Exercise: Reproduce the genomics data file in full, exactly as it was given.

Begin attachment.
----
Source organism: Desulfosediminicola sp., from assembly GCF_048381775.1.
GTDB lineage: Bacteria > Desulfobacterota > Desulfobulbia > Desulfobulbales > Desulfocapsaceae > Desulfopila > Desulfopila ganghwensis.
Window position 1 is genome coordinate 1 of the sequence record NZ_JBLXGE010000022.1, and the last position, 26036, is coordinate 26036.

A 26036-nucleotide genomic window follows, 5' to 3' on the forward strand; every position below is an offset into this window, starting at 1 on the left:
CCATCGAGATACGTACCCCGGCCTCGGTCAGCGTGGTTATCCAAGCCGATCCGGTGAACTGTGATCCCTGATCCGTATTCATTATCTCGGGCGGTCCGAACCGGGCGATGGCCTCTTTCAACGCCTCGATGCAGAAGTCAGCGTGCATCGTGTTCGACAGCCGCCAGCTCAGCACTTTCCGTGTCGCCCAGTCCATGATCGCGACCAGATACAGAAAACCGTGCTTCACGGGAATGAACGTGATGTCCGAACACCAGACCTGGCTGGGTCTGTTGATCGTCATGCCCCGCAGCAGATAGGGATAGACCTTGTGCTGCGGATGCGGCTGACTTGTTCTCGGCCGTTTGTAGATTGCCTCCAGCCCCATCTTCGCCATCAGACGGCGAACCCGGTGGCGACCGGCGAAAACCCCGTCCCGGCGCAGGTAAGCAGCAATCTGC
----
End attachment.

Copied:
Source organism: Desulfosediminicola sp., from assembly GCF_048381775.1.
GTDB lineage: Bacteria > Desulfobacterota > Desulfobulbia > Desulfobulbales > Desulfocapsaceae > Desulfopila > Desulfopila ganghwensis.
Window position 1 is genome coordinate 1 of the sequence record NZ_JBLXGE010000022.1, and the last position, 26036, is coordinate 26036.

A 26036-nucleotide genomic window follows, 5' to 3' on the forward strand; every position below is an offset into this window, starting at 1 on the left:
CCATCGAGATACGTACCCCGGCCTCGGTCAGCGTGGTTATCCAAGCCGATCCGGTGAACTGTGATCCCTGATCCGTATTCATTATCTCGGGCGGTCCGAACCGGGCGATGGCCTCTTTCAACGCCTCGATGCAGAAGTCAGCGTGCATCGTGTTCGACAGCCGCCAGCTCAGCACTTTCCGTGTCGCCCAGTCCATGATCGCGACCAGATACAGAAAACCGTGCTTCACGGGAATGAACGTGATGTCCGAACACCAGACCTGGCTGGGTCTGTTGATCGTCATGCCCCGCAGCAGATAGGGATAGACCTTGTGCTGCGGATGCGGCTGACTTGTTCTCGGCCGTTTGTAGATTGCCTCCAGCCCCATCTTCGCCATCAGACGGCGAACCCGGTGGCGACCGGCGAAAACCCCGTCCCGGCGCAGGTAAGCAGCAATCTGC